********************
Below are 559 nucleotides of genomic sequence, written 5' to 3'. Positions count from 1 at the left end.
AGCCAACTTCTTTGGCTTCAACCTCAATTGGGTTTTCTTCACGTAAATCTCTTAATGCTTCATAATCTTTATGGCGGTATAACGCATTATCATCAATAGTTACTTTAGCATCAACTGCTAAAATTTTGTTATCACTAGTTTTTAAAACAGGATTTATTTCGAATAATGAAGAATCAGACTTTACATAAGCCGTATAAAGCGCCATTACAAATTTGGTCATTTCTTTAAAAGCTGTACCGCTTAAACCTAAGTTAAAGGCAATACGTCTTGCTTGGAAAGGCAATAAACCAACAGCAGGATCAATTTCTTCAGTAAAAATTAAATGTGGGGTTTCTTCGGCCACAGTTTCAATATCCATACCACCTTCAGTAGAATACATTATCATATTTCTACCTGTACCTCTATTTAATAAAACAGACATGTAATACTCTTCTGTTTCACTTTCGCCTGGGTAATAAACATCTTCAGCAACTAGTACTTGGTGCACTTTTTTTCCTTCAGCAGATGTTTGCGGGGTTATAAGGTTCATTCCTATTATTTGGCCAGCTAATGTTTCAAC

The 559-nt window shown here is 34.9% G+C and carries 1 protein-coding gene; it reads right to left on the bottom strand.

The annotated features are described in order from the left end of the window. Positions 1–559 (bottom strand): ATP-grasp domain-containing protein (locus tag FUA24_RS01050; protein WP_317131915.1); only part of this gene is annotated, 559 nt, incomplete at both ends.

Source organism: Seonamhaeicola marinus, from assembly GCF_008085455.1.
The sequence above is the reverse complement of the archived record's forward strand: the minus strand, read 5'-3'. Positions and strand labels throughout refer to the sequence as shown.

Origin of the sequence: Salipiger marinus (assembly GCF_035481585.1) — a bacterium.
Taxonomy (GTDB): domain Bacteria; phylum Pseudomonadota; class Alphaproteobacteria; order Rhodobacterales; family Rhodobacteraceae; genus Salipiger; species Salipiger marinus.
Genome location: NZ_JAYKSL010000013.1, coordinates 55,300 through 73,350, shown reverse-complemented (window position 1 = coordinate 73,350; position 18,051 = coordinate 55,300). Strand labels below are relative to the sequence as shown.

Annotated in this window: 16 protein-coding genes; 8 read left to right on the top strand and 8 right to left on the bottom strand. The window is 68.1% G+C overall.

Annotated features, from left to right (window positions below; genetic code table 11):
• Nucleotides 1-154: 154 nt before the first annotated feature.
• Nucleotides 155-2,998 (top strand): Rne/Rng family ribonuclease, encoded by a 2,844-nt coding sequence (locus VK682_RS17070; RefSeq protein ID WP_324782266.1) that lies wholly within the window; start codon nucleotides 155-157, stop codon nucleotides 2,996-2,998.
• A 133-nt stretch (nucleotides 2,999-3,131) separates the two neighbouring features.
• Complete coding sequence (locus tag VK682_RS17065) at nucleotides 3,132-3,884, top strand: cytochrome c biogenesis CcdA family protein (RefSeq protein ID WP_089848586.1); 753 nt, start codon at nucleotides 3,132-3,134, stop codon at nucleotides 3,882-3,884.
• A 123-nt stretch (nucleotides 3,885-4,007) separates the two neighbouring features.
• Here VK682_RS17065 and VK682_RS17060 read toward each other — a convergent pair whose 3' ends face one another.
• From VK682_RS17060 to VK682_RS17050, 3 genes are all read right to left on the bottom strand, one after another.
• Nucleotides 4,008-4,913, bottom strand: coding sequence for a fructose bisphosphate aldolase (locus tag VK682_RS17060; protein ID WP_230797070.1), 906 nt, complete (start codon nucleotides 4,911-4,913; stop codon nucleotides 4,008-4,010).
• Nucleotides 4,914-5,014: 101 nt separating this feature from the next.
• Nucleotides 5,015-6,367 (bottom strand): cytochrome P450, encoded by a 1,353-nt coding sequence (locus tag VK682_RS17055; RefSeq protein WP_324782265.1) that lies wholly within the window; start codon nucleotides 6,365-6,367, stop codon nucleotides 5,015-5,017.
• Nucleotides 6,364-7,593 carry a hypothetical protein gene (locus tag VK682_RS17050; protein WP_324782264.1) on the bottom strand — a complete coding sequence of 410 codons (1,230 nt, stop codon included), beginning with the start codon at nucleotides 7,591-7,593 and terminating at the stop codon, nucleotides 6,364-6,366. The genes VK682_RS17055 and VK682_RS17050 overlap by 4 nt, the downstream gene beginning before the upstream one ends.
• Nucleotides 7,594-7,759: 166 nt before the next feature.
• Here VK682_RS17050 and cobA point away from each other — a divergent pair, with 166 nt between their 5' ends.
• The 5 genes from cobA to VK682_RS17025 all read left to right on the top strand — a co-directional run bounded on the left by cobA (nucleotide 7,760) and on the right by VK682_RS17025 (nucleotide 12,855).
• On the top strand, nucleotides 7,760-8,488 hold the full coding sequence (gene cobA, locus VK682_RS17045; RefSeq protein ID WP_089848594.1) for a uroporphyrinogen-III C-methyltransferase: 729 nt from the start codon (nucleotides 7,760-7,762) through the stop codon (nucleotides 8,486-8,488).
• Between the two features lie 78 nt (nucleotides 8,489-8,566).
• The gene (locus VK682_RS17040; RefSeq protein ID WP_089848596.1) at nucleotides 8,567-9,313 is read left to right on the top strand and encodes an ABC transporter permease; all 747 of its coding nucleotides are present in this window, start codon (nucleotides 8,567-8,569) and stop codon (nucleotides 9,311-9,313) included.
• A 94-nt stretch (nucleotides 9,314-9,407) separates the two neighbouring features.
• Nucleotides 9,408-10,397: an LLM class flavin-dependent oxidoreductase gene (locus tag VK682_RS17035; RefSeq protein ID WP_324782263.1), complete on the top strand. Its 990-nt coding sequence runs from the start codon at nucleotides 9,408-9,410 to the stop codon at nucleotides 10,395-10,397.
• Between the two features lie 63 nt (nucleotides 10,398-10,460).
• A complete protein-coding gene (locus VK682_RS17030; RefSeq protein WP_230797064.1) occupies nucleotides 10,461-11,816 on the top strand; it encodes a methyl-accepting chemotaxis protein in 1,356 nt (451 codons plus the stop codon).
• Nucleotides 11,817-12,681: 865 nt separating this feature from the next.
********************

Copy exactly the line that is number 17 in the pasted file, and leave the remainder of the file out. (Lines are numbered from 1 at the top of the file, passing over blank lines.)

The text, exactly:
• Here VK682_RS17065 and VK682_RS17060 read toward each other — a convergent pair whose 3' ends face one another.